State of the Planet

News from the Columbia Climate School

Author: Kevin Krajick33

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  • Making Sense of Earth Data: A Guide

    Making Sense of Earth Data: A Guide

    Charts, graphs and maps representing natural phenomena can be a challenge to anyone trying to extract something meaningful from them. A new book, Earth Science Puzzles: Making Meaning From Data, aims to help students of earth and environmental sciences decode images by presenting practice puzzles consisting of real-world scientific data. The authors are Kim A. Kastens and Margie Turrin of…

  • Measuring Earthquakes in Western New York

    Measuring Earthquakes in Western New York

    Each year, dozens of small, mostly harmless earthquakes quakes rattle the northeastern United States and southern Canada, and one quite active area runs along the shores of lakes Erie and Ontario, in western New York. In order to learn more about what generates these, and the possible threat of something bigger, scientists at Columbia University’s Lamont-Doherty Earth…

  • Beating Global Heat, But Only By Dumb Luck

    Beating Global Heat, But Only By Dumb Luck

    After sweltering in New York City’s record temperatures the last couple of months, I recently traveled to the Peruvian Amazon. Oy, I thought.  But instead of entering the mother of all sweat lodges, I found relief; for the most part, it was cooler in those tropical lowlands near the equator than outside my office at the corner of Broadway and 114th Street.…

  • Amazonians Have Shot at Reducing Greenhouse Gases, Says Study

    Amazonians Have Shot at Reducing Greenhouse Gases, Says Study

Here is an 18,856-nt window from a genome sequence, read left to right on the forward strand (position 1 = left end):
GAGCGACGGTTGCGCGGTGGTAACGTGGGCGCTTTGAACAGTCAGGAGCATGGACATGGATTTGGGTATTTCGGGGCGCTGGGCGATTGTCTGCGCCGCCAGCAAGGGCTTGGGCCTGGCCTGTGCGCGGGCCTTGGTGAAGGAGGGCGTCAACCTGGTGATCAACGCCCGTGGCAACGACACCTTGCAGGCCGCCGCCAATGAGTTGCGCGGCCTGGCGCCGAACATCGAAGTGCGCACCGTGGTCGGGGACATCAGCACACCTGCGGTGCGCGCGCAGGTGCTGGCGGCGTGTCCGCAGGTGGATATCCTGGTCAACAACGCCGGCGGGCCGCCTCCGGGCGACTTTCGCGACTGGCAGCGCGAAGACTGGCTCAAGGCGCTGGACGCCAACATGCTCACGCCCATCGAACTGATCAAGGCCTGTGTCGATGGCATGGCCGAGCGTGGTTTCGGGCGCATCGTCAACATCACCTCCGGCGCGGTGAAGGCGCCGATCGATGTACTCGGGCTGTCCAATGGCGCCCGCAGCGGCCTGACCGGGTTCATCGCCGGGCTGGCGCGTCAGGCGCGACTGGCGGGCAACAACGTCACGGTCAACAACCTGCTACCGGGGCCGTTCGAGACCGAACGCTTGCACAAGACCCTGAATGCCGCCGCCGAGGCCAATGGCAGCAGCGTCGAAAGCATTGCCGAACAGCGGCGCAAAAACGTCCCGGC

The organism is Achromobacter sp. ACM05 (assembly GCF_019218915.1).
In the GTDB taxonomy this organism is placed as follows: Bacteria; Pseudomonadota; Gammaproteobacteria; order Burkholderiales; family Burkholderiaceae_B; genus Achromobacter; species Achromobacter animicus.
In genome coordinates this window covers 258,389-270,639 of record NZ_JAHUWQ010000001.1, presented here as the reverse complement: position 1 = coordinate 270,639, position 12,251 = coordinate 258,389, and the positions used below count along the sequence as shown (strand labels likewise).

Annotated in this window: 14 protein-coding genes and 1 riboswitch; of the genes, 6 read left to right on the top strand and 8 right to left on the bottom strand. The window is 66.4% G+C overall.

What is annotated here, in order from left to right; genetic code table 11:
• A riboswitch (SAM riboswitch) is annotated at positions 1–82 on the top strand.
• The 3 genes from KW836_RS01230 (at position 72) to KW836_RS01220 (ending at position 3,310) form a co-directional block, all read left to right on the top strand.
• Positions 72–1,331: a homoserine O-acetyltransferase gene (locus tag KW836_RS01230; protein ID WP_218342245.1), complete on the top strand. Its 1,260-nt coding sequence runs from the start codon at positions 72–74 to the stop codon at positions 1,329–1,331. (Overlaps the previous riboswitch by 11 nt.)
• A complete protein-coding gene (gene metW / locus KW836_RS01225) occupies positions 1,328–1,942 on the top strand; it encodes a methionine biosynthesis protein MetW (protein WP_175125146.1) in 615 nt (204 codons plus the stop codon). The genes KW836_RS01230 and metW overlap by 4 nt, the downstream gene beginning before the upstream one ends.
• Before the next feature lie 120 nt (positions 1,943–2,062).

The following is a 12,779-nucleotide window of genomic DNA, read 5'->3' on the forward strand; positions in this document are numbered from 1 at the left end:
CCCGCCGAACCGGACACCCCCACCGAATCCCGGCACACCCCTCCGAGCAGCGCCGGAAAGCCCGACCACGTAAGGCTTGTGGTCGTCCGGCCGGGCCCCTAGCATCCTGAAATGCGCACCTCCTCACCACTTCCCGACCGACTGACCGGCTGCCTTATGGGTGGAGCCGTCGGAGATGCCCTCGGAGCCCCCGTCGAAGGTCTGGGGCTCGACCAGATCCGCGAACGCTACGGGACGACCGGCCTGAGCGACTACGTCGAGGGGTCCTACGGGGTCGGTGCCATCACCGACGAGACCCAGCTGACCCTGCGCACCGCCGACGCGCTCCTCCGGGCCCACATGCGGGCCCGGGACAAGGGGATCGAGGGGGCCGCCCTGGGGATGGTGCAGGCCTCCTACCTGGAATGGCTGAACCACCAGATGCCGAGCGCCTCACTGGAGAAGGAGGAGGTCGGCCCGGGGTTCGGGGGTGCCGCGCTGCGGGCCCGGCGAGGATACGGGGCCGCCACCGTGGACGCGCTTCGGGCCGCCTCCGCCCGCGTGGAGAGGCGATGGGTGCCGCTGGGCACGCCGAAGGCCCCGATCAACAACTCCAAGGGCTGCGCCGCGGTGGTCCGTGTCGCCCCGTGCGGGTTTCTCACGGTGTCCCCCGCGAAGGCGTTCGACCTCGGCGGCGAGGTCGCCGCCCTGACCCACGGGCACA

The huge Brazilian Amazon state of Mato Grosso will cut its emissions of greenhouse gases by more than half if it sticks with current plans to reduce deforestation substantially by 2020, says a new study. The research, published this week in the Proceedings of the National Academy of Sciences, uses 105 years of historical data…

  • Earth Institute Scientists Drill Into the Oil Spill

    Earth Institute Scientists Drill Into the Oil Spill

    Earth Institute scientists have begun research into the Gulf oil spill’s physical and ecological impacts, both on land at sea. While much attention has focused on surface oil washing up along the shores of Gulf coast states, one cruise starting in mid-August will study the location and magnitude of subsurface oil plumes, and their effects…

  • Decline and Fall of a Glacier

    The glaciers around Puncak Jaya have long been in visible decline. From 1936 to 2006, they lost nearly 80 percent of their area–two-thirds of that since 1970, according to a new paper by glaciologist Michael Prentice of the Indiana Geological Survey, who has long been interested in the area. Satellite images show that from 2002 to 2006…

  • Getting Under the Surface

    With many questions still unanswered about the oil spill in the Gulf of Mexico, Earth Institute staff  have been providing perspective to the public and press on many aspects, from the spill’s magnitude and spread, to the technologies available to abate it, and its long-term policy implications.  Marine geophysicist Tim Crone was one of the first to openly question official estimates of the oil’s rate…

  • Gulf Oil Spill Resources

    Earth Institute researchers in many disciplines are studying the Gulf of Mexico oil spill, and are available to provide information and perspective to press. These include experts in regional seafloor geology; technology of deepwater drilling and spill control; measurement of spill flow; potential movements via underwater or surface currents; possible biological effects; potential effects of…

  • Scouting the Glacier

    Team members are now actively scouting by foot on Puncak Jaya, looking for the best drill spots, travel routes  and campsites. The man in red is Broxton Bird of Ohio State University. In brown, the appropriately named alpine veteran Keith Mountain of  the University of Louisville. At bottom: team leaders Dwi Susanto and Lonnie Thompson give a…